I really do not get the idolatry shown toward this rather dated test by some on the Right, Though I suspect it’s mainly just self-preening by people that do well on the test who are mightily peeved that the world does bow before them for that reason.

So Much For Subtlety April 8, 2012 at 5:11 pm

One thing that is uncontroversial is that IQ tests predict how well people will do in college. That they do well in one type of test tends to be a good predictor of whether they would do well in another. I would think that is useful and perhaps even significant to real life.

It doesn’t matter if it is a measure of someone’s worth or not. No one is claiming it is. Smart people are not always good people. But it does kind of matter if it predicts intelligence.

Tom April 8, 2012 at 9:36 pm

“can you assess a person’s true worth from a single test score?”

Strawman up, strawman down.

Ted Craig April 7, 2012 at 5:42 pm

Luce seems weak. He goes on and on about the evils of casinos, to the point of appearing fixated, and then only offers up “Some (studies) show that the effect on the people around the casinos is a net negative. It can also be bad for tax revenues. One study estimated that for every dollar a gaming house invests in an area, three are subtracted by the costs of dealing with its social effects.”

Some, one. Weak.

Mercy Vetsel April 7, 2012 at 10:14 pm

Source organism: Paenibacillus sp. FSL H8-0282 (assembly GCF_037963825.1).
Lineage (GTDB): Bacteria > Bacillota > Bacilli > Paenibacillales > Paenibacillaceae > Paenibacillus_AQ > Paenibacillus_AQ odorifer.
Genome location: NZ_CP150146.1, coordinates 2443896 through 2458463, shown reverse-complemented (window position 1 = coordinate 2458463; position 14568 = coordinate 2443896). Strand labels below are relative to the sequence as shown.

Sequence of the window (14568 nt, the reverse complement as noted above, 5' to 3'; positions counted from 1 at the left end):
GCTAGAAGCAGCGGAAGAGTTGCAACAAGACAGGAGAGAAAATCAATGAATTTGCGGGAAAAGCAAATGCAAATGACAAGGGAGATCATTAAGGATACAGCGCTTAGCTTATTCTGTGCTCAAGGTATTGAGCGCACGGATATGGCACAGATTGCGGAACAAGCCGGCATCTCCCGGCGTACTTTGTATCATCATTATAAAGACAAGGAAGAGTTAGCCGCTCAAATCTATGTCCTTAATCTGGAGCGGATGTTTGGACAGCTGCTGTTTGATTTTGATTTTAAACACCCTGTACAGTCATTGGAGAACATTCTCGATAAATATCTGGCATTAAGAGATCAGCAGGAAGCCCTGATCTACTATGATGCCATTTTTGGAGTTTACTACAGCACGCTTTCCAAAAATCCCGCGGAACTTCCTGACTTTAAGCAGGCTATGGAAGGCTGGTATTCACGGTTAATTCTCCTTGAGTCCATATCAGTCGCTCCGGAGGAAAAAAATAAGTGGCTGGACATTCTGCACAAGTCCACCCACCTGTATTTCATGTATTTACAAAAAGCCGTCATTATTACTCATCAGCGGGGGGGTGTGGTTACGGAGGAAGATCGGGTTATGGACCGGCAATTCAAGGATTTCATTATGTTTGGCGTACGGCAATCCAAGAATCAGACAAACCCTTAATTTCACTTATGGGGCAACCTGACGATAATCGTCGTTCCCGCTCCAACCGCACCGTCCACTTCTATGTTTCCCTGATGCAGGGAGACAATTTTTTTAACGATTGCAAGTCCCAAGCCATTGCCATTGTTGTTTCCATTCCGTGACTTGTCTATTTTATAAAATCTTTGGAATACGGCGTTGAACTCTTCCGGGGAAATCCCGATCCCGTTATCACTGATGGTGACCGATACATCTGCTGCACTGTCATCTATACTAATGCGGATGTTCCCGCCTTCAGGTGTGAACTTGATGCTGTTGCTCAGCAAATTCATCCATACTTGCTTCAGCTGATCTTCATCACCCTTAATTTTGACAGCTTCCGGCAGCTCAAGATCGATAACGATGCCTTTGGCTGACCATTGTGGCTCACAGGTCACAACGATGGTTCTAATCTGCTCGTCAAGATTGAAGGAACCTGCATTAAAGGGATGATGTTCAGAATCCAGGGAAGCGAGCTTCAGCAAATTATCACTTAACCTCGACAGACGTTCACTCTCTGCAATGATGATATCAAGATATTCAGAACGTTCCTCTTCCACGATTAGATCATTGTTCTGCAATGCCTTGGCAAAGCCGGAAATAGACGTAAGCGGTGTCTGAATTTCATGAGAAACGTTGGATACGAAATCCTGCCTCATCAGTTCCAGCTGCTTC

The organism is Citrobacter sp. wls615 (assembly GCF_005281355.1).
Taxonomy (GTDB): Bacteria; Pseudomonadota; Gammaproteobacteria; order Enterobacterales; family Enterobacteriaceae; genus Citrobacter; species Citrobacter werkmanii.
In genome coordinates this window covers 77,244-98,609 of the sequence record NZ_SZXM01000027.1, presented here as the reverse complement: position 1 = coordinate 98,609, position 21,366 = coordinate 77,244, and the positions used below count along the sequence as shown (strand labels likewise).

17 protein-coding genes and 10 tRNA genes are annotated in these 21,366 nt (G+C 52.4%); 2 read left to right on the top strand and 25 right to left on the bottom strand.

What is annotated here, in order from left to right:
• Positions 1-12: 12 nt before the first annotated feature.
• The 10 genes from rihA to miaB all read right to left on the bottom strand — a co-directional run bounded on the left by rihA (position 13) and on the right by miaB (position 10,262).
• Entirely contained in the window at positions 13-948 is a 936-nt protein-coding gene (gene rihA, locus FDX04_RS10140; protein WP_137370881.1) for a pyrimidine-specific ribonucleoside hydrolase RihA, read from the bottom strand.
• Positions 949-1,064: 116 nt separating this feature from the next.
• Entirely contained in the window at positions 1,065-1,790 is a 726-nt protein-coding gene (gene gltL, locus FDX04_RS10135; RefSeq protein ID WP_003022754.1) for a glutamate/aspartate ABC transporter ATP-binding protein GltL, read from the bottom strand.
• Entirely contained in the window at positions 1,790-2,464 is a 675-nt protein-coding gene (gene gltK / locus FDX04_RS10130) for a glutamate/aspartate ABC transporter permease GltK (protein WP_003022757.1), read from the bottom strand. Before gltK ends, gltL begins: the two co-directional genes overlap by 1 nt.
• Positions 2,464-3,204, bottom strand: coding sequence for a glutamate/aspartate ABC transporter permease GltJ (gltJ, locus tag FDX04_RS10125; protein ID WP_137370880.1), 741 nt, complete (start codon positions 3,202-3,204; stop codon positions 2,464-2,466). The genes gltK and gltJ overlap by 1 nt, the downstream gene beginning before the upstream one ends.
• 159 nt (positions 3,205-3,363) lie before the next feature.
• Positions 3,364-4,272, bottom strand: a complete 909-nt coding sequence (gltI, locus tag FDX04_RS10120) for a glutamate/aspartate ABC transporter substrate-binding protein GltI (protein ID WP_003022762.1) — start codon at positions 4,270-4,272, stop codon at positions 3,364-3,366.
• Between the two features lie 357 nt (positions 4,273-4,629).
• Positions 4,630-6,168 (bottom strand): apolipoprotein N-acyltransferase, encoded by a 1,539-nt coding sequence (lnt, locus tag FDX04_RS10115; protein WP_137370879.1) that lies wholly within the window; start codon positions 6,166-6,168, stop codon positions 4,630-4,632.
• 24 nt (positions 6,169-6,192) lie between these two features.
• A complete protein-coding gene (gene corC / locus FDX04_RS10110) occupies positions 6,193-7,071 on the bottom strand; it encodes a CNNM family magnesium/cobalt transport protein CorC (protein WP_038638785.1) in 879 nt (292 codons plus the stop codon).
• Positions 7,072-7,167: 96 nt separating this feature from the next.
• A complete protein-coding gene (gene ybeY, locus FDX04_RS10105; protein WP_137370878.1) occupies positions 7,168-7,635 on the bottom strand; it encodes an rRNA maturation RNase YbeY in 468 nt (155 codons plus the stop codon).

#5 – I wonder if Tyler enjoyed Michael Savage’s similarly titled “Liberalism is Mental Disorder”?

Anyway, I read about two pages which was enough to get the gist of the book which is well described by the only two-star review on Amazon.

Ed April 8, 2012 at 12:07 am

The Luce essay is pretty depressing. I can’t imagine what reading the book would be like.

Most of the comments are of the “of course America is the greatest nation on Earth” ilk except the first comment, where there is a compelling argument that the excellent strategic situation and high natural resources to population ratio of the United States (and this is a case of lots of resources) means it should be OK. But actually this is what worries me. Ottoman Turkey and Qing China were empires with incredibly secure strategic situations, and only lost some outlying provinces as they declined. But as a result, once the decline set in there was no reason for the elites to arrest it. Both empires essentially just kept on declining for centuries.

And I don’t think you need tons of studies to understand the ill effects of gambling.

Ted Craig April 8, 2012 at 8:34 am

But he says there are tons of studies and then only cites the ones that agree with his thesis.

chuck martel April 8, 2012 at 9:27 am

Luce evidently thinks that we should be living in a static, unchanging universe where folks plod off to the steel mill every day and melt iron ore into railroad track or boat anchors and then happily spend their high wages on buttons and bows in classy department stores on bustling Main Street. He should spend more time organizing his Norman Rockwell print collection.